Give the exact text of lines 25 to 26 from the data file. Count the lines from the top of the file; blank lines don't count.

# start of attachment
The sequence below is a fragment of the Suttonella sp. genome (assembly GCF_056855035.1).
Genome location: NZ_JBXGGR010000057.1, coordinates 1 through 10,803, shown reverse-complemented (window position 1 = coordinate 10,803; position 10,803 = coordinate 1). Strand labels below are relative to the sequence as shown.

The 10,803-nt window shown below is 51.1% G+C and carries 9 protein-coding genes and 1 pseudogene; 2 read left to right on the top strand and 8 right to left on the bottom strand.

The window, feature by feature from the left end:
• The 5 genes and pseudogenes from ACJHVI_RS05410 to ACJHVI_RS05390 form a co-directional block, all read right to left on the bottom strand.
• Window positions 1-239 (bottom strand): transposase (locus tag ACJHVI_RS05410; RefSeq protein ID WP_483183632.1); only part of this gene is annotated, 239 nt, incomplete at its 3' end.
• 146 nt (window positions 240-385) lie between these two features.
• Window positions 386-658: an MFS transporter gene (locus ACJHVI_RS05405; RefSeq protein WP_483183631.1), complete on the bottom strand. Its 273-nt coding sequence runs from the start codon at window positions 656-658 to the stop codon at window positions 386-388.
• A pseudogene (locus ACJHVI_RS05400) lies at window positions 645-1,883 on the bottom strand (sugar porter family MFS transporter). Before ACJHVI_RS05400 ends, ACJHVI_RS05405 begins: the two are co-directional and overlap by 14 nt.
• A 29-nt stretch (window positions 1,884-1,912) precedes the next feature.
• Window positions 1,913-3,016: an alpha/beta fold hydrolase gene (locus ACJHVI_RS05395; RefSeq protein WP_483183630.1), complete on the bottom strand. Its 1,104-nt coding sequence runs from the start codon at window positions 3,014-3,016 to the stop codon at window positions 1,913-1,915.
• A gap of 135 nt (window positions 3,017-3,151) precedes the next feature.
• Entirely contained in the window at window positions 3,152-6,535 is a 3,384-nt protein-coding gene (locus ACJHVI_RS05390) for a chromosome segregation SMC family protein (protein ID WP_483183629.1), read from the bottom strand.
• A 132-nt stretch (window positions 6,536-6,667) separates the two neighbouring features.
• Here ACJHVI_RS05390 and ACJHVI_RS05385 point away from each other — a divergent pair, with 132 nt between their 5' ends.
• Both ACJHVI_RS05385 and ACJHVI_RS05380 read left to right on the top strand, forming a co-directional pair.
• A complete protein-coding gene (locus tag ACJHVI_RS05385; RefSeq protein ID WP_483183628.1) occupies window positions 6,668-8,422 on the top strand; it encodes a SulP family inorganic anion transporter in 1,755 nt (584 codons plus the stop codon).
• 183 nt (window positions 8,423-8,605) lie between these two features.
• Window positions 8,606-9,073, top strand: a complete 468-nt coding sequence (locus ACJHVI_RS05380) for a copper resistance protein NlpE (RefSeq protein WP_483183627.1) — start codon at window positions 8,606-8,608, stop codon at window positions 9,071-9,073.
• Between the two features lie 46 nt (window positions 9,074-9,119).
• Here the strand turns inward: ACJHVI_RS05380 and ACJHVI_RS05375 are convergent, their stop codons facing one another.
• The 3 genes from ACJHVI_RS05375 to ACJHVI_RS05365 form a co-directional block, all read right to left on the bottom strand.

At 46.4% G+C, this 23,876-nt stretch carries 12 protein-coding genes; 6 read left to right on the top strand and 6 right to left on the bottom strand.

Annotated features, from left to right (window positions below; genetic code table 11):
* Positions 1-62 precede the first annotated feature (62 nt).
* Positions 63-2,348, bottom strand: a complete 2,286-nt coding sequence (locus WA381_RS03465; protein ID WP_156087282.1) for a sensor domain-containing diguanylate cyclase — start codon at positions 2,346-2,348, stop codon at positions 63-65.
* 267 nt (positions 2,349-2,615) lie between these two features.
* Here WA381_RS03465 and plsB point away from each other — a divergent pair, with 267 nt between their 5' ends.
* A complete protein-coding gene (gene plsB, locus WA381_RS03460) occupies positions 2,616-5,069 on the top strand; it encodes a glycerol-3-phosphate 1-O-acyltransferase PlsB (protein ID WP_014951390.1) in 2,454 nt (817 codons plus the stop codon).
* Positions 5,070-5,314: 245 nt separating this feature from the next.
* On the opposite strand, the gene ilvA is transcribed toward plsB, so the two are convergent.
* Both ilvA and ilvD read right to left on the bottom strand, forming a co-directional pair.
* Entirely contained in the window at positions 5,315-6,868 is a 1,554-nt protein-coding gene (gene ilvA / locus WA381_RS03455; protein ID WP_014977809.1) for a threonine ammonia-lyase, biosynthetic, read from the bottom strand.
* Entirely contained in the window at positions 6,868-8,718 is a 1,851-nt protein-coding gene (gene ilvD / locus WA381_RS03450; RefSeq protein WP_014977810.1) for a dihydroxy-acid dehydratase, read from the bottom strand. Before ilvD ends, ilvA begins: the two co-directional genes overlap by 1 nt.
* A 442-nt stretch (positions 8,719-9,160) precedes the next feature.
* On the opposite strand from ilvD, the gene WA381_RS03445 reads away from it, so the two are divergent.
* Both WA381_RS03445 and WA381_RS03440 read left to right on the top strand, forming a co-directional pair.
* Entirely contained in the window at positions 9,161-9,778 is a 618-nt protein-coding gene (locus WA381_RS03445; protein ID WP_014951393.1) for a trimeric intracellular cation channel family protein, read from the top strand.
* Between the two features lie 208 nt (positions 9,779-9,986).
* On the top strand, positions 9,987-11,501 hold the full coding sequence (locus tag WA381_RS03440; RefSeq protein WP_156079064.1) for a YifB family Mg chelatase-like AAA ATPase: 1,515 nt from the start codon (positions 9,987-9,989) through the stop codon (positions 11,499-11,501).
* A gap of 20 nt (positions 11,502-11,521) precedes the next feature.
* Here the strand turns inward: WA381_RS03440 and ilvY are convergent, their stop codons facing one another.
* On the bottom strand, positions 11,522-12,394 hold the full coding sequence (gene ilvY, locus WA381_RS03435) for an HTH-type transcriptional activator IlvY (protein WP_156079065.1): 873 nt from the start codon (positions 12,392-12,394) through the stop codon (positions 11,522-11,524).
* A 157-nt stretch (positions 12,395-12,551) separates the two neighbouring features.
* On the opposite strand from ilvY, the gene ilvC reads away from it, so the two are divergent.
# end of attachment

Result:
* Positions 1-62 precede the first annotated feature (62 nt).
* Positions 63-2,348, bottom strand: a complete 2,286-nt coding sequence (locus WA381_RS03465; protein ID WP_156087282.1) for a sensor domain-containing diguanylate cyclase — start codon at positions 2,346-2,348, stop codon at positions 63-65.